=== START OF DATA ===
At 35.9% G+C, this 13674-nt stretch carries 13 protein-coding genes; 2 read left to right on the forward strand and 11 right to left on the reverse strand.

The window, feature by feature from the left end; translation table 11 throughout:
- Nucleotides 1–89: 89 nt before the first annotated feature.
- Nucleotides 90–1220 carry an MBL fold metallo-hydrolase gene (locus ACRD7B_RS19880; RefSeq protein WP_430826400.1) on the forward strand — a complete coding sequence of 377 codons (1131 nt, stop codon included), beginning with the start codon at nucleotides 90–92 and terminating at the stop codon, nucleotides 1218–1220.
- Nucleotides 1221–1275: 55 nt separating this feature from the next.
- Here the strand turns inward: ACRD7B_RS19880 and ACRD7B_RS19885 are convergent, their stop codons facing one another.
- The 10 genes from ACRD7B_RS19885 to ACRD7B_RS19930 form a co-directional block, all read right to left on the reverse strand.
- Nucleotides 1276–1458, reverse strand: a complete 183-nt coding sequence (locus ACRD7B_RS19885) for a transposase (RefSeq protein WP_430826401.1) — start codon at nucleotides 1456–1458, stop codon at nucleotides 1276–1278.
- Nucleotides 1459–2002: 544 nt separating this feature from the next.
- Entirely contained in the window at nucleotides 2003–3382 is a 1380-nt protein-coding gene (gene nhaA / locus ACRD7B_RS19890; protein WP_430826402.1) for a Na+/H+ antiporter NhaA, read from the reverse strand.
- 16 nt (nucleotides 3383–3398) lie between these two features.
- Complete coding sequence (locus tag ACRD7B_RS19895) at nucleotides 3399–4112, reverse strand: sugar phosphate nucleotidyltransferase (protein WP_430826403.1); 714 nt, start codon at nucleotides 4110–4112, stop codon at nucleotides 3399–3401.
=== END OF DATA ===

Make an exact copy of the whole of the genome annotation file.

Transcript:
At 35.9% G+C, this 13674-nt stretch carries 13 protein-coding genes; 2 read left to right on the forward strand and 11 right to left on the reverse strand.

The window, feature by feature from the left end; translation table 11 throughout:
- Nucleotides 1–89: 89 nt before the first annotated feature.
- Nucleotides 90–1220 carry an MBL fold metallo-hydrolase gene (locus ACRD7B_RS19880; RefSeq protein WP_430826400.1) on the forward strand — a complete coding sequence of 377 codons (1131 nt, stop codon included), beginning with the start codon at nucleotides 90–92 and terminating at the stop codon, nucleotides 1218–1220.
- Nucleotides 1221–1275: 55 nt separating this feature from the next.
- Here the strand turns inward: ACRD7B_RS19880 and ACRD7B_RS19885 are convergent, their stop codons facing one another.
- The 10 genes from ACRD7B_RS19885 to ACRD7B_RS19930 form a co-directional block, all read right to left on the reverse strand.
- Nucleotides 1276–1458, reverse strand: a complete 183-nt coding sequence (locus ACRD7B_RS19885) for a transposase (RefSeq protein WP_430826401.1) — start codon at nucleotides 1456–1458, stop codon at nucleotides 1276–1278.
- Nucleotides 1459–2002: 544 nt separating this feature from the next.
- Entirely contained in the window at nucleotides 2003–3382 is a 1380-nt protein-coding gene (gene nhaA / locus ACRD7B_RS19890; protein WP_430826402.1) for a Na+/H+ antiporter NhaA, read from the reverse strand.
- 16 nt (nucleotides 3383–3398) lie between these two features.
- Complete coding sequence (locus tag ACRD7B_RS19895) at nucleotides 3399–4112, reverse strand: sugar phosphate nucleotidyltransferase (protein WP_430826403.1); 714 nt, start codon at nucleotides 4110–4112, stop codon at nucleotides 3399–3401.